12. Now the question is, whether those characters of truth and of power, which we now imagine to have been in the oral testimony, might not have been transplanted into the written testimony—or whether that palpable evidence embodied in the personal history, and in the words of our Saviour as He spake them upon earth, and of which the hearers took immediate cognizance, might not be fixed and substantiated in the Bible that He left behind him, and be there taken immediate cognizance of by the readers of the bible. Certain it is, that the prima facie evidence, the first aspect of that verisimilitude which lies in the obvious sacredness and honesty of Scripture, is greatly brightened and enhanced by our intent and our prolonged regards to it. The man who devotes himself in the spirit of a thorough moral earnestness to the perusal of Scripture, feels a growing homage in his heart to the sanctity and the majesty and the authority which beam upon him from its pages—and in more conspicuous light, and with more commanding
effect, the longer that this holy exercise is persevered in. And the question recurs—might not this growing probability grow into a complete and irresistible certainty at the last? Might not the verisimilitude ripen and be confirmed into the full assurance of a verity ? If in the course of actual experience it be found, that we do meet with daily accessions to this evidence—how are we to know that there is not as much of the evidence in reserve, as shall at length overpower the mind into a settled yet sound conviction, that verily God is in the Bible of a truth? It is no condemnation of this evidence, that, only seen by those who have thus reached their way to it, it has not yet come within the observation of others who are behind them, who have not given the same serious and sustained attention to the Bible, or not so much made it the book of their anxious and repeated perusals—nor their right understanding of the book, the subject of their devoutest prayers.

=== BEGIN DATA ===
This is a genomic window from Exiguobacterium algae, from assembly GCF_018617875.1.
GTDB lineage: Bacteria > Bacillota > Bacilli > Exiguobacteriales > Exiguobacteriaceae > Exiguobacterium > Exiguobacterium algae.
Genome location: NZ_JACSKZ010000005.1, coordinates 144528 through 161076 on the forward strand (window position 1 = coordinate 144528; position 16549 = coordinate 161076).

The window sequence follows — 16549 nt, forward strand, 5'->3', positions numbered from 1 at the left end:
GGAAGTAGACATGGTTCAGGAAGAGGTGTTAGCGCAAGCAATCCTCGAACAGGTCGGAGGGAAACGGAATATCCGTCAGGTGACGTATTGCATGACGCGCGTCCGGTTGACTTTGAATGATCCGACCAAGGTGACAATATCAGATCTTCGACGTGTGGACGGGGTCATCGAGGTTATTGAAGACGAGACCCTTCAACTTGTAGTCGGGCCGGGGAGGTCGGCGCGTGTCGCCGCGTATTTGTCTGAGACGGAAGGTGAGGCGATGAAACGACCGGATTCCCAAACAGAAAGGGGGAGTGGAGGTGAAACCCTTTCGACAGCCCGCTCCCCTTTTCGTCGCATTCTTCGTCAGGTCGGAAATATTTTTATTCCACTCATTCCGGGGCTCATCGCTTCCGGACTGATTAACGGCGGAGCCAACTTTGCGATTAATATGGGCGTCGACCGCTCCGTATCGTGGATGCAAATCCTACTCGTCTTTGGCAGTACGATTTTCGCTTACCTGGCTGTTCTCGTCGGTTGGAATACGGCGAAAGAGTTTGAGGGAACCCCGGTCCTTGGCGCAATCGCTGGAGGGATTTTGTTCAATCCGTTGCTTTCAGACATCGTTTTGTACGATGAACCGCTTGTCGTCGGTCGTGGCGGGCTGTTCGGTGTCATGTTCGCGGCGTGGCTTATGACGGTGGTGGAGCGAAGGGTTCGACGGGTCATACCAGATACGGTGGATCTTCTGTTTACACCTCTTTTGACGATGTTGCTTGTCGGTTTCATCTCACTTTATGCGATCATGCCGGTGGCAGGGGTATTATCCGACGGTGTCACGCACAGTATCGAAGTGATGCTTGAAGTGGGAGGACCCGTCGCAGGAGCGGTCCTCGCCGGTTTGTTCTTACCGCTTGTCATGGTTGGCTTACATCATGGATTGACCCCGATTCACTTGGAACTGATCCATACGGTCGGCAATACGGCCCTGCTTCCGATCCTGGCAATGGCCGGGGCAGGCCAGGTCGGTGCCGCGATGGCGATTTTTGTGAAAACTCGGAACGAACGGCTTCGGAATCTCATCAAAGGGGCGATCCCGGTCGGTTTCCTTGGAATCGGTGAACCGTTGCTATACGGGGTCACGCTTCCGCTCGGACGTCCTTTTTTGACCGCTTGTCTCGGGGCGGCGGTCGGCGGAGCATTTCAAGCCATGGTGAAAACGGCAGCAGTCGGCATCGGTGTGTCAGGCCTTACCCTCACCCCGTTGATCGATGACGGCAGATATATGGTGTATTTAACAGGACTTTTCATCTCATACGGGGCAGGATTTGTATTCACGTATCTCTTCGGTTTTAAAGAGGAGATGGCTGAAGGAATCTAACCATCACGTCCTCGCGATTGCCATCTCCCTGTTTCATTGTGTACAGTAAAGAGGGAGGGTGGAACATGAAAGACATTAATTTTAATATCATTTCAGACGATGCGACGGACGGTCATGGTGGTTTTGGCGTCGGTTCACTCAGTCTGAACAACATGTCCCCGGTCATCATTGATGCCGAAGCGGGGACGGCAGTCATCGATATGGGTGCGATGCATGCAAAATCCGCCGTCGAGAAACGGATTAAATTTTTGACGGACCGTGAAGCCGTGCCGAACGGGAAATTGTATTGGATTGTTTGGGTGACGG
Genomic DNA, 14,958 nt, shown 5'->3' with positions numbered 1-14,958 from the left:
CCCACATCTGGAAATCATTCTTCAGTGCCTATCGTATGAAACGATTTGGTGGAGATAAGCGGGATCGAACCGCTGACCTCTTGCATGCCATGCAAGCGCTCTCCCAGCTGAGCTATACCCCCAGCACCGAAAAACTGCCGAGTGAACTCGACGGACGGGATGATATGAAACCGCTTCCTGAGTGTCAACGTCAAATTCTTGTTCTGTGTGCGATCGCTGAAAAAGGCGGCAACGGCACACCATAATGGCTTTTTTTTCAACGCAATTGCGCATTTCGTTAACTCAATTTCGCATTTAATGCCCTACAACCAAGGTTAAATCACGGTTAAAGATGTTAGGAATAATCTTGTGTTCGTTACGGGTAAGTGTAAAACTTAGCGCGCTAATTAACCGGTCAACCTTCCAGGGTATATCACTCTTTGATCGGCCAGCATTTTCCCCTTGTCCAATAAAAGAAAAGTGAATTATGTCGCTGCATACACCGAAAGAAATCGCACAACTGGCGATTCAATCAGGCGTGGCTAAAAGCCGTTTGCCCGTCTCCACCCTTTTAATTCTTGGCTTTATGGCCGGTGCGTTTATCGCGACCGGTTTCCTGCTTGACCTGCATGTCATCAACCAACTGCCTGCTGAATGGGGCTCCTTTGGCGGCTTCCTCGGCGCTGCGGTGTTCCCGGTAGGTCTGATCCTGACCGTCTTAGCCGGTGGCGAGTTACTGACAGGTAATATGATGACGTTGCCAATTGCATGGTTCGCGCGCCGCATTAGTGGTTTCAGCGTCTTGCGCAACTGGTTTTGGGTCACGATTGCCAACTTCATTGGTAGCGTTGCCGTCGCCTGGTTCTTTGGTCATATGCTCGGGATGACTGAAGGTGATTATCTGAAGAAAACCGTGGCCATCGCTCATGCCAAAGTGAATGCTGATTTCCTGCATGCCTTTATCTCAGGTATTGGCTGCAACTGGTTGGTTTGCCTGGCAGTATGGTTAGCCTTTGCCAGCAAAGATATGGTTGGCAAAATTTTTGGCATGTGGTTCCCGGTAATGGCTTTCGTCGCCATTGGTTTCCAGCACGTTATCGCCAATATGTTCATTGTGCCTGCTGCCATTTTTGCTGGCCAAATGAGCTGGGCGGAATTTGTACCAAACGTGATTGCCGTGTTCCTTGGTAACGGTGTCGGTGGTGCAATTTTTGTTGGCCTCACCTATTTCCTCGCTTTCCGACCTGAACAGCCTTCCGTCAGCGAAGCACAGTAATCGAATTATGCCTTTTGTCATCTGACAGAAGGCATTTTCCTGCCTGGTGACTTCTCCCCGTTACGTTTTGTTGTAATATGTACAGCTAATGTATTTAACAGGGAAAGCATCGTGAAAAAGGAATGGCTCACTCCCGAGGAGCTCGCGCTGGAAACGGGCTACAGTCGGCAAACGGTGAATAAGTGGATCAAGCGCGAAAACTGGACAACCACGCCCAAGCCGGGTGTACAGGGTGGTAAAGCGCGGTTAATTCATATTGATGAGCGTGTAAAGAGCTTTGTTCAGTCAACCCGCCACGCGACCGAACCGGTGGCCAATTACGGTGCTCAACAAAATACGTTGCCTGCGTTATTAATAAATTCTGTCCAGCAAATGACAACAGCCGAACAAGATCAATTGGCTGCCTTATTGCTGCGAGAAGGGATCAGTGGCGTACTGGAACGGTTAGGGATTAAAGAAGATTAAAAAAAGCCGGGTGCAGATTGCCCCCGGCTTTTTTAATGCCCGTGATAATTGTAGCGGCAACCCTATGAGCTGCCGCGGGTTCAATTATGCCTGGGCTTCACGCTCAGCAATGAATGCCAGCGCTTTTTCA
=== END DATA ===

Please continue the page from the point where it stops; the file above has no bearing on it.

It is true, the resulting evidence is of that personal and peculiar quality, which cannot be translated in all its proper force and clearness into the mind of another—yet may it be a good and a solid evidence notwithstandingas much so as the ocular evidence for the reality of some isolated spot which I alone have been admitted to see, and which no human eyes but my own have ever once beheld. The evidence is not at all weakened by this monopoly. To myself it is every way as satisfying and strong as if thousands shared in it. At least, irrespective of them, the conviction on my own separate and independent view of the object of the question, may have been so perfect,